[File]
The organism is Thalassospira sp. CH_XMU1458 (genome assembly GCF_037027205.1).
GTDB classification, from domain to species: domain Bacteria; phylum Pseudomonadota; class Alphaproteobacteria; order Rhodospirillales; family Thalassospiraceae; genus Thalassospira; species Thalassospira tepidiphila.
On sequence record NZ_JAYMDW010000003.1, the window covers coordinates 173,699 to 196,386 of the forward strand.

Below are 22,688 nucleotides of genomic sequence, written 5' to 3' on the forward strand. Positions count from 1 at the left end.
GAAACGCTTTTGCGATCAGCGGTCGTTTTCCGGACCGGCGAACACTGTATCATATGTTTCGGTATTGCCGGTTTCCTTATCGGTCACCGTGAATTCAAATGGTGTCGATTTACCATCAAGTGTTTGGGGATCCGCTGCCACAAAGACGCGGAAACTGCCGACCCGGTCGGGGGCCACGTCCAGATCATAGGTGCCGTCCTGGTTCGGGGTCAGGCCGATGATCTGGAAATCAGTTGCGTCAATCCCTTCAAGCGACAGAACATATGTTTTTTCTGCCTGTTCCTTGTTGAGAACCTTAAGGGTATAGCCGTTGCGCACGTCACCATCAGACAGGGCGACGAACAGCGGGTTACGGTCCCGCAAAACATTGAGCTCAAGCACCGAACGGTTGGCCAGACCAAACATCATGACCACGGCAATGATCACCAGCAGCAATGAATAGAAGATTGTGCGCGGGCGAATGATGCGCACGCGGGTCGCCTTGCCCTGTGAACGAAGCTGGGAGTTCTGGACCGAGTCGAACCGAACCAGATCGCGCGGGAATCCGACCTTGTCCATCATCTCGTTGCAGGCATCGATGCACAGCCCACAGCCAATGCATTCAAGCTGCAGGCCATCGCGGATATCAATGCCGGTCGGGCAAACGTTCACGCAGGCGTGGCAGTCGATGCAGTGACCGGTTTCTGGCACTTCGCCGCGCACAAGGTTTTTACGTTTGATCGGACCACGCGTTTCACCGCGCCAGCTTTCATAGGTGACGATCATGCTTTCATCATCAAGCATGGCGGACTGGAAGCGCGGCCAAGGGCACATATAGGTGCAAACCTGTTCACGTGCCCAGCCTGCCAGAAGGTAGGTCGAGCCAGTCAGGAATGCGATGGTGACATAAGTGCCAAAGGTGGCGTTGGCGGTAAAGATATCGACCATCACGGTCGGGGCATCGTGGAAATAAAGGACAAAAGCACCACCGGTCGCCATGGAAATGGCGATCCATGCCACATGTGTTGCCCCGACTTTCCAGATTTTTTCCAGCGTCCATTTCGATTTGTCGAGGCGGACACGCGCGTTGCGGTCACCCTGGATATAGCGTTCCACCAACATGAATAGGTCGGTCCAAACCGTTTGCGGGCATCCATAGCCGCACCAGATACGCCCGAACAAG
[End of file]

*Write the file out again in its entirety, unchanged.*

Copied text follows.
The organism is Thalassospira sp. CH_XMU1458 (genome assembly GCF_037027205.1).
GTDB classification, from domain to species: domain Bacteria; phylum Pseudomonadota; class Alphaproteobacteria; order Rhodospirillales; family Thalassospiraceae; genus Thalassospira; species Thalassospira tepidiphila.
On sequence record NZ_JAYMDW010000003.1, the window covers coordinates 173,699 to 196,386 of the forward strand.

Below are 22,688 nucleotides of genomic sequence, written 5' to 3' on the forward strand. Positions count from 1 at the left end.
GAAACGCTTTTGCGATCAGCGGTCGTTTTCCGGACCGGCGAACACTGTATCATATGTTTCGGTATTGCCGGTTTCCTTATCGGTCACCGTGAATTCAAATGGTGTCGATTTACCATCAAGTGTTTGGGGATCCGCTGCCACAAAGACGCGGAAACTGCCGACCCGGTCGGGGGCCACGTCCAGATCATAGGTGCCGTCCTGGTTCGGGGTCAGGCCGATGATCTGGAAATCAGTTGCGTCAATCCCTTCAAGCGACAGAACATATGTTTTTTCTGCCTGTTCCTTGTTGAGAACCTTAAGGGTATAGCCGTTGCGCACGTCACCATCAGACAGGGCGACGAACAGCGGGTTACGGTCCCGCAAAACATTGAGCTCAAGCACCGAACGGTTGGCCAGACCAAACATCATGACCACGGCAATGATCACCAGCAGCAATGAATAGAAGATTGTGCGCGGGCGAATGATGCGCACGCGGGTCGCCTTGCCCTGTGAACGAAGCTGGGAGTTCTGGACCGAGTCGAACCGAACCAGATCGCGCGGGAATCCGACCTTGTCCATCATCTCGTTGCAGGCATCGATGCACAGCCCACAGCCAATGCATTCAAGCTGCAGGCCATCGCGGATATCAATGCCGGTCGGGCAAACGTTCACGCAGGCGTGGCAGTCGATGCAGTGACCGGTTTCTGGCACTTCGCCGCGCACAAGGTTTTTACGTTTGATCGGACCACGCGTTTCACCGCGCCAGCTTTCATAGGTGACGATCATGCTTTCATCATCAAGCATGGCGGACTGGAAGCGCGGCCAAGGGCACATATAGGTGCAAACCTGTTCACGTGCCCAGCCTGCCAGAAGGTAGGTCGAGCCAGTCAGGAATGCGATGGTGACATAAGTGCCAAAGGTGGCGTTGGCGGTAAAGATATCGACCATCACGGTCGGGGCATCGTGGAAATAAAGGACAAAAGCACCACCGGTCGCCATGGAAATGGCGATCCATGCCACATGTGTTGCCCCGACTTTCCAGATTTTTTCCAGCGTCCATTTCGATTTGTCGAGGCGGACACGCGCGTTGCGGTCACCCTGGATATAGCGTTCCACCAACATGAATAGGTCGGTCCAAACCGTTTGCGGGCATCCATAGCCGCACCAGATACGCCCGAACAAG